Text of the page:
Evertonian JIM KEOGHAN is dreading the possibility of Liverpool turning their explosive start to the season into a genuine title challenge. Here’s his guide to how to cope with it.
In a year that has seen Brexit, Trump and a rampant Tory government, it makes sense that Liverpool could also win the league. It would be the final piece in a jigsaw, one that depicts a scene where an enormous amount of shit obliterates all joy in the world.
Itâ€™s obviously early days, and if any club could cock things up it would be Liverpool, but with Klopp at the helm the possibility of meaningful success looks a worrying possibility. Depressingly, it probably has to happen at some point. Weâ€™ve got away with it for too long. Liverpool couldnâ€™t be an underperforming shambles forever. Theyâ€™ve got too much money, too many fans and too big a reputation for failure to remain their natural state.Embed from Getty Images
Of course, weâ€™ve been here before a few seasons ago, so us Evertonians know what to expect; a slavish media salivating at the prospect of Liverpool winning the title, the instant veneration of Klopp by a fanbase who tend to deify managers with a degree of speed and devotion that even the likes of L. Ron Hubbard would regard as incautious and the prospect of Klopp becoming a near ubiquitous presence on anything football related.
How to deal with all of this then? How to be inured to what could come? What can Evertonians do to navigate Kloppageddon?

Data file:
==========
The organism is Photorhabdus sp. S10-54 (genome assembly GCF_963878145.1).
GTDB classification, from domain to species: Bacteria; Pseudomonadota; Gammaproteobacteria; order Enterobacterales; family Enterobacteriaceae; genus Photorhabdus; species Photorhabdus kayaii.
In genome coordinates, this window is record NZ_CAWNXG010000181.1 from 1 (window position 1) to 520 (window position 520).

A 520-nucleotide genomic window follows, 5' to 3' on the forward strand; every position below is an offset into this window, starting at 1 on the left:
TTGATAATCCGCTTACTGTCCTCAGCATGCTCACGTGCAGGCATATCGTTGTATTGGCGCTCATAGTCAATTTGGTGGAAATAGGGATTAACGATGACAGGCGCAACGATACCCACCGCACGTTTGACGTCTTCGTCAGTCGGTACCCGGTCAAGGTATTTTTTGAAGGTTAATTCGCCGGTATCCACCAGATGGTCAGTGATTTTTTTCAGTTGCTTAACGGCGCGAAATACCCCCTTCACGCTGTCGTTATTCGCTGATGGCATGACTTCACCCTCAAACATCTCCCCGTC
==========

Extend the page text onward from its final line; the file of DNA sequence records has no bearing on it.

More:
Well, we could try to counter their glee, smugness and pride by placing any possible title win in context. With the exception of the Leicester aberration, success in modern English football has always been a relatively simple equation, one best defined as:
Money + A decent manager = A likelihood of silverware.
So, of course Liverpool should be challenging for the title. Like City, United and Chelsea, they are part of a moneyed elite, blessed with an innately unfair advantage over the overwhelming majority of football clubs. Any success they enjoy is therefore expected, mundane and highly predictable; essentially nothing to shout about.
The problem with this approach is that many Liverpudlians seem to buy into the myth that their club is somehow different to the likes of City, United and Chelsea. They seem to regard Liverpool as an outsider club, and that their lack of success over the past twenty years is attributed to this status, plucky little Liverpool valiantly battling against the deep-pocketed, big boys of the Premier League. They are inured to reason, specifically the reality that Liverpool are really just another elite club and their failure has occurred not because of their relatively smaller finances but instead because they have quite simply massively underperformed.
In the absence of reasoned discourse, another option could be theÂ ostrich approach, to figuratively stick our heads in the sand and pretend it isnâ€™t happening.